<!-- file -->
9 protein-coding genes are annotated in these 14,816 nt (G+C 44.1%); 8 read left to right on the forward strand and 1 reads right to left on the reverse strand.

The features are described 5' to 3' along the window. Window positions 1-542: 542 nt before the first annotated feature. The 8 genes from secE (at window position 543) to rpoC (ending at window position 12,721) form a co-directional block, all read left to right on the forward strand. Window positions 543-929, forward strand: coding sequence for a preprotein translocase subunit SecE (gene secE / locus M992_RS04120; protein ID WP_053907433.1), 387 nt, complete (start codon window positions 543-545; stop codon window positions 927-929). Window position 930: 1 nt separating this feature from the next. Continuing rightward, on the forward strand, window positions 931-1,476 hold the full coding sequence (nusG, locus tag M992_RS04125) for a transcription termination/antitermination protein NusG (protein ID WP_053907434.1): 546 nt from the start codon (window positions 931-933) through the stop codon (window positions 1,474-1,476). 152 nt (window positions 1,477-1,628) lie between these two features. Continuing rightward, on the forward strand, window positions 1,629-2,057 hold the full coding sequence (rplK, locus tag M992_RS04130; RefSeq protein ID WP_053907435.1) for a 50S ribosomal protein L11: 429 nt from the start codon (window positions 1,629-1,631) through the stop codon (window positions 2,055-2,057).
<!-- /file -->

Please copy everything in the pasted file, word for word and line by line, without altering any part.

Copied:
9 protein-coding genes are annotated in these 14,816 nt (G+C 44.1%); 8 read left to right on the forward strand and 1 reads right to left on the reverse strand.

The features are described 5' to 3' along the window. Window positions 1-542: 542 nt before the first annotated feature. The 8 genes from secE (at window position 543) to rpoC (ending at window position 12,721) form a co-directional block, all read left to right on the forward strand. Window positions 543-929, forward strand: coding sequence for a preprotein translocase subunit SecE (gene secE / locus M992_RS04120; protein ID WP_053907433.1), 387 nt, complete (start codon window positions 543-545; stop codon window positions 927-929). Window position 930: 1 nt separating this feature from the next. Continuing rightward, on the forward strand, window positions 931-1,476 hold the full coding sequence (nusG, locus tag M992_RS04125) for a transcription termination/antitermination protein NusG (protein ID WP_053907434.1): 546 nt from the start codon (window positions 931-933) through the stop codon (window positions 1,474-1,476). 152 nt (window positions 1,477-1,628) lie between these two features. Continuing rightward, on the forward strand, window positions 1,629-2,057 hold the full coding sequence (rplK, locus tag M992_RS04130; RefSeq protein ID WP_053907435.1) for a 50S ribosomal protein L11: 429 nt from the start codon (window positions 1,629-1,631) through the stop codon (window positions 2,055-2,057).